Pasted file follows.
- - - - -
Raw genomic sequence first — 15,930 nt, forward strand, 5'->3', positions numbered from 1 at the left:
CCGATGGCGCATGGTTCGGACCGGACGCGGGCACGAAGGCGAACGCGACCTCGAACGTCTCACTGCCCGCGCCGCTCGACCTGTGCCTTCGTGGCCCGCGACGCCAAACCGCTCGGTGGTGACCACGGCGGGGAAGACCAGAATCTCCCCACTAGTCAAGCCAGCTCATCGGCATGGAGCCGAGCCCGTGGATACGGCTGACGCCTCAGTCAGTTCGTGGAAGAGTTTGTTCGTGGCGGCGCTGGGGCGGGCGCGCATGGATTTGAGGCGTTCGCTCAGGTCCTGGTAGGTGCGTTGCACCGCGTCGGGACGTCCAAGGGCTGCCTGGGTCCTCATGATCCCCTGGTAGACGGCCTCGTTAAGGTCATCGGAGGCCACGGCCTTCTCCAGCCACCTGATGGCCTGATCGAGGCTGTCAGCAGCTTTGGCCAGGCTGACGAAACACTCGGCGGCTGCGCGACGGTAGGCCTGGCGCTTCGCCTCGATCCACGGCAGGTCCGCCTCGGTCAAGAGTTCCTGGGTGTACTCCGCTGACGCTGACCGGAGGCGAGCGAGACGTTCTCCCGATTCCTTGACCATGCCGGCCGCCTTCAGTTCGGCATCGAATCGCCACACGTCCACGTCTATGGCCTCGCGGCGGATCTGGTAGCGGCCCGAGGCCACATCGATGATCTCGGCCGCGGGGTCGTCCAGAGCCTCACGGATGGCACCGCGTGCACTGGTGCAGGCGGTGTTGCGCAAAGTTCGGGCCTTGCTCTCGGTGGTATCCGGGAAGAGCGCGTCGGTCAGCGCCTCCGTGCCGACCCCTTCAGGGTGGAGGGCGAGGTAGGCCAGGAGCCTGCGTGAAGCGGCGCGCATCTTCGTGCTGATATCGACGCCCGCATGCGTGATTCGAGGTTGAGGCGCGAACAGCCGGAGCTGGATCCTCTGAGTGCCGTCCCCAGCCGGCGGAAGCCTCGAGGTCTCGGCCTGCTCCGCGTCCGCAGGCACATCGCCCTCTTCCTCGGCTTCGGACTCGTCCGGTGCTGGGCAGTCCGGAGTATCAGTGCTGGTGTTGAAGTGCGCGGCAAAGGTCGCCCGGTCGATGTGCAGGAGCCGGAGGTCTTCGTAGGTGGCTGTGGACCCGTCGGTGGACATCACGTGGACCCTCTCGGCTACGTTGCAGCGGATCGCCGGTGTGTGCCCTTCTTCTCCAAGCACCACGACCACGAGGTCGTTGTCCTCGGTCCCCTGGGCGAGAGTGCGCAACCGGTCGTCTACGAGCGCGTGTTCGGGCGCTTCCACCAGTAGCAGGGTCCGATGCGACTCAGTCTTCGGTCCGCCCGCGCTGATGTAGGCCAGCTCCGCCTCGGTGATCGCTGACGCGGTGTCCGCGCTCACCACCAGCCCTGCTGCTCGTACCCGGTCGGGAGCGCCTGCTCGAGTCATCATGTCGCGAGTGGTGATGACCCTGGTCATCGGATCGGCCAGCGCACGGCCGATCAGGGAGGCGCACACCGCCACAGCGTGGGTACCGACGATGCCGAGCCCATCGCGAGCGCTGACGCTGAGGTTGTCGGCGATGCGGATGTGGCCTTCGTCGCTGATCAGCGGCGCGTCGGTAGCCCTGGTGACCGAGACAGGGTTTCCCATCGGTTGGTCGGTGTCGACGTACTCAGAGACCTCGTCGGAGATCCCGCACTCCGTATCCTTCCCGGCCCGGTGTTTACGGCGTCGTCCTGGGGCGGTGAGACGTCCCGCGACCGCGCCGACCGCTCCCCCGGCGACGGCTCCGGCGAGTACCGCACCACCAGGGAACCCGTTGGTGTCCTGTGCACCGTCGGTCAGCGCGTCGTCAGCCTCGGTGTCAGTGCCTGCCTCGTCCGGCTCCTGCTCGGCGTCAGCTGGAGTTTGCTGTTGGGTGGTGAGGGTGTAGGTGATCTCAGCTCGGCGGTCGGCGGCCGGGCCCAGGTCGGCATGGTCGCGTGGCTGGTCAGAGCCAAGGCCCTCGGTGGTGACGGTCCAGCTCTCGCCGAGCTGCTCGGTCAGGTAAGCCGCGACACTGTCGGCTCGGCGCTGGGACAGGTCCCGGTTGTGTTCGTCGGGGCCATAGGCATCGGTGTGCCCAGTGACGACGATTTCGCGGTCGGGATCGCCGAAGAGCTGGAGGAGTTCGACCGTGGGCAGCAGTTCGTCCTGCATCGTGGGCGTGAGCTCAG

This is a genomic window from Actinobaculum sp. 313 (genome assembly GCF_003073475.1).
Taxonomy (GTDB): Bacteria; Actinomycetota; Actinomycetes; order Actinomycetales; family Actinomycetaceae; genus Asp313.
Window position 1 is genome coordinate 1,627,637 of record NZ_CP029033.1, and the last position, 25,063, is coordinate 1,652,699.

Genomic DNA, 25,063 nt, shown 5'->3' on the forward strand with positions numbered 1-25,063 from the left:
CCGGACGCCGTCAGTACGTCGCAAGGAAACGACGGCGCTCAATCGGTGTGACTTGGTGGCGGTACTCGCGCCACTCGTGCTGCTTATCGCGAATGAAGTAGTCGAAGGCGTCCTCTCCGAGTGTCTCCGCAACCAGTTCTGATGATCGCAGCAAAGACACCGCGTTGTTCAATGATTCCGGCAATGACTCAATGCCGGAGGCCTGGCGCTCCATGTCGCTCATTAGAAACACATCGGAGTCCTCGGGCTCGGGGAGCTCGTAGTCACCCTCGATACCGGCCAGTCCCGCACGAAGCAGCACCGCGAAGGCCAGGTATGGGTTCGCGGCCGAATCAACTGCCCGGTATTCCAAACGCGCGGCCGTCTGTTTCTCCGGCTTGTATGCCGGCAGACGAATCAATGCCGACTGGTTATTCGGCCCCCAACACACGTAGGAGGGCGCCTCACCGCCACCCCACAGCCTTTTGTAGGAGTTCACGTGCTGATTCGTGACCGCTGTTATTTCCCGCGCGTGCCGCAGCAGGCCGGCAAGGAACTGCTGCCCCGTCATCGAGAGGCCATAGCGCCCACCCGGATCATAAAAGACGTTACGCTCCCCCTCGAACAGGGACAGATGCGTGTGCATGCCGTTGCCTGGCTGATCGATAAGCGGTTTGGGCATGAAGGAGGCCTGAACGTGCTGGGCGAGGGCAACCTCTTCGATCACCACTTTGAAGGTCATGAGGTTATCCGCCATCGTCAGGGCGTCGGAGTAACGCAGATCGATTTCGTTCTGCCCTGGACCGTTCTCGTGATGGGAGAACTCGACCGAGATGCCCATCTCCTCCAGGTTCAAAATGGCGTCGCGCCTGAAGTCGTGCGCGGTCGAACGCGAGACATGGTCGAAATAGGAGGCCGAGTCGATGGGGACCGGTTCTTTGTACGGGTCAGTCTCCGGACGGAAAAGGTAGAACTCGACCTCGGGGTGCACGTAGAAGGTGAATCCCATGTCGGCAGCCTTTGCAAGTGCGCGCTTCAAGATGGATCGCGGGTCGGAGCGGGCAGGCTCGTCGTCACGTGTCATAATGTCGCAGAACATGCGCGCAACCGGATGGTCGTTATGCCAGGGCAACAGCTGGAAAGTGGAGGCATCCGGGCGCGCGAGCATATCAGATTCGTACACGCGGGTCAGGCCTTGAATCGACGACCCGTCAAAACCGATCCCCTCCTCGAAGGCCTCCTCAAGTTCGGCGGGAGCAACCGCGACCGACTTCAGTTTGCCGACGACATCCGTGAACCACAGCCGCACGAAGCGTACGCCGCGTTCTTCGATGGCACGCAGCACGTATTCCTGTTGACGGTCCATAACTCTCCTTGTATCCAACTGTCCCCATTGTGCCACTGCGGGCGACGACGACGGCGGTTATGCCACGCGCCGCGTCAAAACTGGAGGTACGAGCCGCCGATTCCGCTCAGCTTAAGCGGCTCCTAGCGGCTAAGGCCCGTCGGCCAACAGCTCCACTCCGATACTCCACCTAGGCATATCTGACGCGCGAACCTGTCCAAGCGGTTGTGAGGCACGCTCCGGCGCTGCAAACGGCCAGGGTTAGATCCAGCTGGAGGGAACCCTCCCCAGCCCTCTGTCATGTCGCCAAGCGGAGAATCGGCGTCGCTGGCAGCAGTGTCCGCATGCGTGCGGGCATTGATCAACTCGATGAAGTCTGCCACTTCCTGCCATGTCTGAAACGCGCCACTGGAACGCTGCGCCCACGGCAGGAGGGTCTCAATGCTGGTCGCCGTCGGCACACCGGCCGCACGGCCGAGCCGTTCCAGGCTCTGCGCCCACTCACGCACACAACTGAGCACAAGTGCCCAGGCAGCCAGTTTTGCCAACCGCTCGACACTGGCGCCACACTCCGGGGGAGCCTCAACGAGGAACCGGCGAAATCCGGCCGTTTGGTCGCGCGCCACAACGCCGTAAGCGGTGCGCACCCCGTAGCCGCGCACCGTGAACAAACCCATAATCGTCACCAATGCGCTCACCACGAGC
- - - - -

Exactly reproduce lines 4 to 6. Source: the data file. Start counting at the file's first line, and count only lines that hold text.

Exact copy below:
Taxonomy (GTDB): Bacteria; Actinomycetota; Actinomycetes; order Actinomycetales; family Actinomycetaceae; genus Asp313.
Window position 1 is genome coordinate 1,627,637 of record NZ_CP029033.1, and the last position, 25,063, is coordinate 1,652,699.

Genomic DNA, 25,063 nt, shown 5'->3' on the forward strand with positions numbered 1-25,063 from the left: